Knight Times

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Knight Times

Knight Times

Mrs. Nath – Member of The Analog Astronaut Team in Poland


Space exploration is a topic with so much future potential, and one way we can further our understanding of outer space is by simulating other environments similar to it here on Earth. Mrs. Nath, our Biotech teacher, was elected as a member of the Analog Astronaut Team in Poland last summer. Her team was the world’s first team full of women of color. She explained how she was accepted, saying “The program for the analog astronaut at Lunares Space Station was an application which I came to know through a friend after attending the Analog Astronaut Conference in Tucson early April last year. We applied around probably September last year, and I got confirmation around November that I got selected for the program. The program was to be an analog astronaut, which means an astronaut in a simulated environment where we collect data for real life situations for real astronauts to go out in space.”

When I asked Mrs. Nath about how it feels to be one of the members that took part in the program, she recalled that “This program was the world’s first analog astronaut that was a full team of women of color. Six women of color for the very first time in the whole entire world was fascinating. It was very special, and I feel very humbled that I was able to be one of the program participants.  It just felt wonderful to be able to interact with sisters who had some commonalities.”

As for the conditions during her time in Poland, she stated that they were extremely restrictive, but she was still able to bond with everyone else. “We were not allowed to leave the habitat for 14 days. We were locked inside the habitat, and the living quarters were extremely constrained. We did have a good kitchen where we were allowed to cook food for the first seven days. For the next seven days, we were on freeze dried food due to an experiment to look at blood sugar levels in humans in isolated conditions. It was extremely fun because we bonded really well. At times I was the teacher, and everyone else was like a student. Other times, someone else took on the role of master in what we were doing. For example, when we had medical doctors and were looking at scans, someone was a teacher and the rest of us were students. It was a very continuous atmosphere for learning.”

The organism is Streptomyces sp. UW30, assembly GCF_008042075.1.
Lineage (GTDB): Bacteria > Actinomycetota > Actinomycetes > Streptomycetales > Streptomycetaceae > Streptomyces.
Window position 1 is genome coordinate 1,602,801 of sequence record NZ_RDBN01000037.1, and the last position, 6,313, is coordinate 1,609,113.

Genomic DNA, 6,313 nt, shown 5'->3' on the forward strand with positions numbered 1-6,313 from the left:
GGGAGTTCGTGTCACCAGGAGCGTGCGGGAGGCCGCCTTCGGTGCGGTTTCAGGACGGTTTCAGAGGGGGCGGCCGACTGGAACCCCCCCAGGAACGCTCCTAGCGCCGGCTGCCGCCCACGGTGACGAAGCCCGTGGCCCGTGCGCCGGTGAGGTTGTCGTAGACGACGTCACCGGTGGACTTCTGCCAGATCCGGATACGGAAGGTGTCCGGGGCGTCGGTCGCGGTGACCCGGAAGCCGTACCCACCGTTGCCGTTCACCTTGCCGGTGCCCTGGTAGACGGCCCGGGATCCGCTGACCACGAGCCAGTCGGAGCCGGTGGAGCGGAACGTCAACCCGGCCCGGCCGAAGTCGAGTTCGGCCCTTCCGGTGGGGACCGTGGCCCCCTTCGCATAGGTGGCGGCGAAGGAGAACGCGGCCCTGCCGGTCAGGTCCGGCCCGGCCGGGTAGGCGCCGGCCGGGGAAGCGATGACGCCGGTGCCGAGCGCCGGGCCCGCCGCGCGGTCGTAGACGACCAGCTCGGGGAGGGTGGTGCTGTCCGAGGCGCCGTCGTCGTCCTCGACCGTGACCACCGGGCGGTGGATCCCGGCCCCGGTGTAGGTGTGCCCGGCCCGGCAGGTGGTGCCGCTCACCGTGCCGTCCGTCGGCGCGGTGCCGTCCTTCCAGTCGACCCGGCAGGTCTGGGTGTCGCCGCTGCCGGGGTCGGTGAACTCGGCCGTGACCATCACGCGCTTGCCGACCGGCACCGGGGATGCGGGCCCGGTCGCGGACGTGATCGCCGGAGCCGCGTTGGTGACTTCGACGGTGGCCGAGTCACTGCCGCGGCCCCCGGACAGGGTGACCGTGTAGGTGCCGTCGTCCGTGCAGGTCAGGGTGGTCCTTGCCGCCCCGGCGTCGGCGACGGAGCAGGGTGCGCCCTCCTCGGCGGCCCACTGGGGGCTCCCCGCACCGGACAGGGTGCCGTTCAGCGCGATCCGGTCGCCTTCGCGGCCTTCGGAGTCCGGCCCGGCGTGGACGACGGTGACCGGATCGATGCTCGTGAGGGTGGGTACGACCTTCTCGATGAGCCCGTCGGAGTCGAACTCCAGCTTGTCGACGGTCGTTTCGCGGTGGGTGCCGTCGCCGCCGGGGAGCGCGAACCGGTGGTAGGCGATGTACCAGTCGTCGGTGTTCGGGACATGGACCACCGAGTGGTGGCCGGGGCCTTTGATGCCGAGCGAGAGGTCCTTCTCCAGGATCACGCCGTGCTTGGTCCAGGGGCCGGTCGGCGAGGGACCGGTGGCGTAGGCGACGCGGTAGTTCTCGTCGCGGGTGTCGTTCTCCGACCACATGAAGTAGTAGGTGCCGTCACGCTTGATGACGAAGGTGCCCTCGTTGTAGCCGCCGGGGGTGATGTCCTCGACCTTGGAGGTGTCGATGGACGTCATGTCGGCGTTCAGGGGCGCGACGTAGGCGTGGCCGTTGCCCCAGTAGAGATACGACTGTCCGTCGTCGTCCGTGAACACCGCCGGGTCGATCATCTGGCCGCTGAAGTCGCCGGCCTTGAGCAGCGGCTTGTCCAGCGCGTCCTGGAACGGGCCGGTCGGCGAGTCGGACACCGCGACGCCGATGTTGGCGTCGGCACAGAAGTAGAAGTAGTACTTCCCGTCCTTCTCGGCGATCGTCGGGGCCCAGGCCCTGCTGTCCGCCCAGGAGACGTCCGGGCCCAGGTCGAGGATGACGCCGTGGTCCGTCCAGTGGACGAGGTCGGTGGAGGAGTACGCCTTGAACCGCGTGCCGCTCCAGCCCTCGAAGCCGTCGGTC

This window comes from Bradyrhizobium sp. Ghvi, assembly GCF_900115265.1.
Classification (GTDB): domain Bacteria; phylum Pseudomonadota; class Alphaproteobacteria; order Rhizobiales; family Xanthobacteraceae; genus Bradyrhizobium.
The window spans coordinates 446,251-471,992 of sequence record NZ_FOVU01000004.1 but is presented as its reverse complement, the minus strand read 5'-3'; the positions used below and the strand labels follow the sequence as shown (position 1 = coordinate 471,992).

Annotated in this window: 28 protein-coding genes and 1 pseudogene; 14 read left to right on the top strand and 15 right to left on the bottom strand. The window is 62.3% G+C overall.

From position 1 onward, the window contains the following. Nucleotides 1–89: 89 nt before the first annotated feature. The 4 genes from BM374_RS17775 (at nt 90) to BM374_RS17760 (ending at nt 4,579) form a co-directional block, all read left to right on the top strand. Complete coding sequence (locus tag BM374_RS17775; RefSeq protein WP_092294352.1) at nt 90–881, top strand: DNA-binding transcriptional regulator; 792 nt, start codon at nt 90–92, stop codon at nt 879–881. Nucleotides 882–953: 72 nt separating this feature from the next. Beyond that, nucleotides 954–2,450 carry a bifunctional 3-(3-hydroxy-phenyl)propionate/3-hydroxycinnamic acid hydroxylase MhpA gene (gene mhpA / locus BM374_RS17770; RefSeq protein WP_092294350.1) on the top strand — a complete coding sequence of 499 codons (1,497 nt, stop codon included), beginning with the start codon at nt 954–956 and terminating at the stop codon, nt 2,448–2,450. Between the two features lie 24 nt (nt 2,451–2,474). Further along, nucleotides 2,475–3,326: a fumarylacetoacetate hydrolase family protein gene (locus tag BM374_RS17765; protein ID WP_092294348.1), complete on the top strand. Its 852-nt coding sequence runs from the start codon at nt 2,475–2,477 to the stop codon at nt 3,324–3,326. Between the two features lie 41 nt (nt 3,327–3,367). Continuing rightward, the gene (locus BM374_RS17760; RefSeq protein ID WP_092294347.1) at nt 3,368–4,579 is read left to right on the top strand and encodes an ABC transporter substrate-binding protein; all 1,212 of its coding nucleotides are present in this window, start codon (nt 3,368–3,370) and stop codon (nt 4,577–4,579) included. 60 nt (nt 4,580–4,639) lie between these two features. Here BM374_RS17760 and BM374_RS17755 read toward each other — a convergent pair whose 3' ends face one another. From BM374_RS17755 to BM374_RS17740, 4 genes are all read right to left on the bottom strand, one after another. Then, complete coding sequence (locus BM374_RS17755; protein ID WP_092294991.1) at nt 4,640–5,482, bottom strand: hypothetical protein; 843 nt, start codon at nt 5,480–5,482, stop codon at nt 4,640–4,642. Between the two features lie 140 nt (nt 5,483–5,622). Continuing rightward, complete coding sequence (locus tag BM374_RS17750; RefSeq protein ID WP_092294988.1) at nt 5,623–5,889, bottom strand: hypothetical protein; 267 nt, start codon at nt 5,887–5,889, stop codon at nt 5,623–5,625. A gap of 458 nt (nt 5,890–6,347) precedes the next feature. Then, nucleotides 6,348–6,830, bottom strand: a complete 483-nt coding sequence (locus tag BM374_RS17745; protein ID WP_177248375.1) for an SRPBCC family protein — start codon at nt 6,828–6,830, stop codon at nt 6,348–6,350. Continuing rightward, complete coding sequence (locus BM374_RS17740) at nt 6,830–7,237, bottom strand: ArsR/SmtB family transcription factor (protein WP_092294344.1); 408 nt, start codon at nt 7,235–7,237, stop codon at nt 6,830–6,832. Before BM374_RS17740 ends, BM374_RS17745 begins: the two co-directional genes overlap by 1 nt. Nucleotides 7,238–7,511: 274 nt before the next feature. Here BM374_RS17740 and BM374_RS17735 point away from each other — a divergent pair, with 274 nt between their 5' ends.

Recalling her experience, “it was a once-in-a-lifetime experience because we spent 14 days isolated in a hub that was very restrictive. We did not have any stimulants like coffee, tea, chocolate, or sugar. We were not allowed to. We had to do missions that simulated the lunar environment connected to the habitat where we actually had to do expeditions like going out to the moon, finding things, bringing items back to the hub, which was the space station simulation, so on and so forth. It was absolutely fascinating, and in the 14 days we actually tested robots that were from the Netherlands, robots from Japan, and AI tools. I was in charge of the bio lab as a bio lab manager, so we did science experiments there, and all the data we collected would be potentially used by space organizations and space institutions for real astronauts.”

Mrs. Nath believes this experience will help future astronauts in a myriad different ways. “The data that we collected during the 14 days of the Analog Astronaut Program including everything such as dexterity tests from extravehicular activities, testing robots, looking at psychological tests like stress tests to observe how much we were stressed because we were not exposed to the outside environment. All of these experiments that we collected data on will be used to aid future astronauts. We looked at plant growth and how we can facilitate more conservation in space habitat with minimal use of resources. We also tested blood sugar levels and how they change based on freeze dried food in comparison to non-freeze dried food. So all of this is going to help future astronauts in planning their missions.”

In terms of future astronaut missions, Mrs. Nath is most excited for more inclusivity and a heightened diversity. She mentioned “the technology is already there; it’s more about the accessibility to people and astronauts”. Mrs. Nath explains she works in STEM for her students. “It’s the students who motivate me to work in STEM. I wish to see every student’s dream come true and for me to be able to facilitate that. Being a teacher at ACP is an awesome experience and that’s the reason I work in STEM.” I asked how Mrs. Nath feels about her accomplishments, and she responded with “I feel extremely humbled that I got selected to be one of the top six female women of color Analog Astronaut Mission participants. I am very excited about the things that we did. I got to learn a lot, I got to experience a lot of new things. I am very humble that I got the chance to do it, and it makes me feel special. It makes me feel blessed.” We are so proud of Mrs. Nath for her accomplishments and are excited about the future of space exploration! Go Knights!

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